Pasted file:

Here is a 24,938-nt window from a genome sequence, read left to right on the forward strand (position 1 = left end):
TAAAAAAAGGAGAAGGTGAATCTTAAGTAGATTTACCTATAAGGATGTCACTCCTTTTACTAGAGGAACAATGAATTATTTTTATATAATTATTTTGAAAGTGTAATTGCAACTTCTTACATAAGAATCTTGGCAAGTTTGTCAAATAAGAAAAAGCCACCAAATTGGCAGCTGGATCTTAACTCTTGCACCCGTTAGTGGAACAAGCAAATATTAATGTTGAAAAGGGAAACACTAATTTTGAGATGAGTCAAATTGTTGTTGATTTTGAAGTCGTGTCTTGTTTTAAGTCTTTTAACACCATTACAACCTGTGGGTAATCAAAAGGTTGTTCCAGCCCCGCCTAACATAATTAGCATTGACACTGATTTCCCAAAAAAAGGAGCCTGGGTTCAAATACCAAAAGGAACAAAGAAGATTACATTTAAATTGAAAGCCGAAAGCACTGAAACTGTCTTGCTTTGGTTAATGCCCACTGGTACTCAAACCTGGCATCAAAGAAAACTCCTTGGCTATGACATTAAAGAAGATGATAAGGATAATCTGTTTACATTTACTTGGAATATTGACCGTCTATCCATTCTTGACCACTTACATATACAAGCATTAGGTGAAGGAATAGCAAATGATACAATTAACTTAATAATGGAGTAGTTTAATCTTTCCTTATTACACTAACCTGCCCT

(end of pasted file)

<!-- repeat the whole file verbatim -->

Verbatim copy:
Here is a 24,938-nt window from a genome sequence, read left to right on the forward strand (position 1 = left end):
TAAAAAAAGGAGAAGGTGAATCTTAAGTAGATTTACCTATAAGGATGTCACTCCTTTTACTAGAGGAACAATGAATTATTTTTATATAATTATTTTGAAAGTGTAATTGCAACTTCTTACATAAGAATCTTGGCAAGTTTGTCAAATAAGAAAAAGCCACCAAATTGGCAGCTGGATCTTAACTCTTGCACCCGTTAGTGGAACAAGCAAATATTAATGTTGAAAAGGGAAACACTAATTTTGAGATGAGTCAAATTGTTGTTGATTTTGAAGTCGTGTCTTGTTTTAAGTCTTTTAACACCATTACAACCTGTGGGTAATCAAAAGGTTGTTCCAGCCCCGCCTAACATAATTAGCATTGACACTGATTTCCCAAAAAAAGGAGCCTGGGTTCAAATACCAAAAGGAACAAAGAAGATTACATTTAAATTGAAAGCCGAAAGCACTGAAACTGTCTTGCTTTGGTTAATGCCCACTGGTACTCAAACCTGGCATCAAAGAAAACTCCTTGGCTATGACATTAAAGAAGATGATAAGGATAATCTGTTTACATTTACTTGGAATATTGACCGTCTATCCATTCTTGACCACTTACATATACAAGCATTAGGTGAAGGAATAGCAAATGATACAATTAACTTAATAATGGAGTAGTTTAATCTTTCCTTATTACACTAACCTGCCCT